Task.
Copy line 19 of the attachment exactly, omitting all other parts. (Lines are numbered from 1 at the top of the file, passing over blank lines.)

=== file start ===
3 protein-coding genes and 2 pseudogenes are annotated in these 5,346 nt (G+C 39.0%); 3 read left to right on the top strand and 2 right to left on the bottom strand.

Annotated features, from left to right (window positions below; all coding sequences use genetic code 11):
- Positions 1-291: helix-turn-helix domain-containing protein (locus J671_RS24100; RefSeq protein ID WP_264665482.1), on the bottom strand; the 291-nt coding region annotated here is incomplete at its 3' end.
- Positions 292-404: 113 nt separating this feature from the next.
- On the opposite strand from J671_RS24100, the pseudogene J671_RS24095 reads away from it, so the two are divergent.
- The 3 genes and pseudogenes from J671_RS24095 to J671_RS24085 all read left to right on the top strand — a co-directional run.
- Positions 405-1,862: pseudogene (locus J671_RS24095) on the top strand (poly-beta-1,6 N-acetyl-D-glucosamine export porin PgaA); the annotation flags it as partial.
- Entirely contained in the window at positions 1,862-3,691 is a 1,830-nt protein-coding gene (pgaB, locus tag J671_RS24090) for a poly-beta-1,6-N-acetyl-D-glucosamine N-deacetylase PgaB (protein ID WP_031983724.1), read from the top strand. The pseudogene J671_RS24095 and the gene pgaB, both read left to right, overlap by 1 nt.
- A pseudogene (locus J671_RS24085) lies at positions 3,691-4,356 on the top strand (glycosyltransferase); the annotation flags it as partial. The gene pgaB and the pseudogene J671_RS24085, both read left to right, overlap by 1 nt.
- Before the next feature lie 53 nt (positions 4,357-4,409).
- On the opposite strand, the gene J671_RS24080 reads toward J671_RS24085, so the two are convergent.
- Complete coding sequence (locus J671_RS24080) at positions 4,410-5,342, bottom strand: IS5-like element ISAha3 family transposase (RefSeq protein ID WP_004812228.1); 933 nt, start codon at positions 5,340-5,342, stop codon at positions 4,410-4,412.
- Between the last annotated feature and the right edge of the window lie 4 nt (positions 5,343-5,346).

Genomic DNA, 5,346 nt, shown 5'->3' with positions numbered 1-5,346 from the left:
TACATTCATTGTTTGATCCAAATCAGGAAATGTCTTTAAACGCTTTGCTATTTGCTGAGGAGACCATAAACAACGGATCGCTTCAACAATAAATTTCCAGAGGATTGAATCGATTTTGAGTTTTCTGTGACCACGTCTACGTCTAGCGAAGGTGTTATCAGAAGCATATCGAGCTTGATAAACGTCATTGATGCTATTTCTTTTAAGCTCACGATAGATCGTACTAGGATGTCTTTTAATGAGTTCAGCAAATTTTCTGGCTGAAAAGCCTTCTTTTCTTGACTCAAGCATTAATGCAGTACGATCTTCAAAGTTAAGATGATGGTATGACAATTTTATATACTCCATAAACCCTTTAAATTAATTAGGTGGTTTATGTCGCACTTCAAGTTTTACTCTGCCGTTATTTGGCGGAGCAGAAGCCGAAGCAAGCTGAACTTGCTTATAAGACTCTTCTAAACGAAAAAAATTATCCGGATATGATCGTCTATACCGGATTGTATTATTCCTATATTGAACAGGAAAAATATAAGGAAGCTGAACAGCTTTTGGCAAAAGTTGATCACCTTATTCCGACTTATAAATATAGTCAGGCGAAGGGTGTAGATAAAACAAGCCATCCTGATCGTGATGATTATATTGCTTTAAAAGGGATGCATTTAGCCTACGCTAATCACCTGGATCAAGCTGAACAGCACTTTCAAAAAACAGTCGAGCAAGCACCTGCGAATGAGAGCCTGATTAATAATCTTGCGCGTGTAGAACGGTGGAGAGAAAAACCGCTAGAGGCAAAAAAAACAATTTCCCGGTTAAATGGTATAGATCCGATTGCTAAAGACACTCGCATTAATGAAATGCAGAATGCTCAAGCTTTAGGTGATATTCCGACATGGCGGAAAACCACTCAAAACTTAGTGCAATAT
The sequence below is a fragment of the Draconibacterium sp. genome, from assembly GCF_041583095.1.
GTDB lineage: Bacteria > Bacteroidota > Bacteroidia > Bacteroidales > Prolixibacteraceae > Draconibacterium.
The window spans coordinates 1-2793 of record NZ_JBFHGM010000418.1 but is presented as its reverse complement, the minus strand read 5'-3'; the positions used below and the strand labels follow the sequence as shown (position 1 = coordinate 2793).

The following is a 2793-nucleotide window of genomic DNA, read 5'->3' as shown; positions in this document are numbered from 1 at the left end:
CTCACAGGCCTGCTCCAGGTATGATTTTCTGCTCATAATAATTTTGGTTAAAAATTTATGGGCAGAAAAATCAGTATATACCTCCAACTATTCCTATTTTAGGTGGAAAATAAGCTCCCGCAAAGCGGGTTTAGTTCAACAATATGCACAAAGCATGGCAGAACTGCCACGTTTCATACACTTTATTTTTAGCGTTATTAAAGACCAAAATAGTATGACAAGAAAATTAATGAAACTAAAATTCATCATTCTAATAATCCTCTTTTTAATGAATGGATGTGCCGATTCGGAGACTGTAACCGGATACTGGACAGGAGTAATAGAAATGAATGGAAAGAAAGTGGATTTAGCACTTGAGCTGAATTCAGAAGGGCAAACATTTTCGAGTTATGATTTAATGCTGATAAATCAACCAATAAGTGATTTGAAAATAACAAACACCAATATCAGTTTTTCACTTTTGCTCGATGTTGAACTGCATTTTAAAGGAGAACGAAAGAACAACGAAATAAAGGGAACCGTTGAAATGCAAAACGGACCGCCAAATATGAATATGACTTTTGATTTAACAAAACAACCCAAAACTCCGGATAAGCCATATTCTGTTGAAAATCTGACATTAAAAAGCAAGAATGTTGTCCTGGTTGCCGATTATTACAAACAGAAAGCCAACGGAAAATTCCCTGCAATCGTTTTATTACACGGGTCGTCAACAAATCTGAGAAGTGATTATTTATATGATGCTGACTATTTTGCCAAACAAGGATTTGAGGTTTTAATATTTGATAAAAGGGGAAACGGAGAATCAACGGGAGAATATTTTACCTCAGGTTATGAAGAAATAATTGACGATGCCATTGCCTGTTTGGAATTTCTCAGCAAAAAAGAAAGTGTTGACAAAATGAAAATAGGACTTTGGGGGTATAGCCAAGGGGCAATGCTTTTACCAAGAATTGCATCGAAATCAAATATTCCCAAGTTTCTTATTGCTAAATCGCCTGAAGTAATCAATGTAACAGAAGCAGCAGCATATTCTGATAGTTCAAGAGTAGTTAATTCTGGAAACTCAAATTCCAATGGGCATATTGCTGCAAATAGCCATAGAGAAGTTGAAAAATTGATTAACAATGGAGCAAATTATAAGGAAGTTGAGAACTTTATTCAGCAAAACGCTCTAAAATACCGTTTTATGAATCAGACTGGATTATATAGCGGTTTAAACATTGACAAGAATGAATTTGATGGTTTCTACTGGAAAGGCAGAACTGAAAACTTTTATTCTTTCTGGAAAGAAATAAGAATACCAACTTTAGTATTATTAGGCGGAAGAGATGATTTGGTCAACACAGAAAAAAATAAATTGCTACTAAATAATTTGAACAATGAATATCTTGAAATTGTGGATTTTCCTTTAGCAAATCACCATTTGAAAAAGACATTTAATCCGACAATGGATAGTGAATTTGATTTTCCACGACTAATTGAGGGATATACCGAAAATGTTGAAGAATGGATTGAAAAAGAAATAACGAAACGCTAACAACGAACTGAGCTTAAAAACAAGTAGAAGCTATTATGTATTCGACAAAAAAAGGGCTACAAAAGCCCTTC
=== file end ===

The following is a 2793-nucleotide window of genomic DNA, read 5'->3' as shown; positions in this document are numbered from 1 at the left end: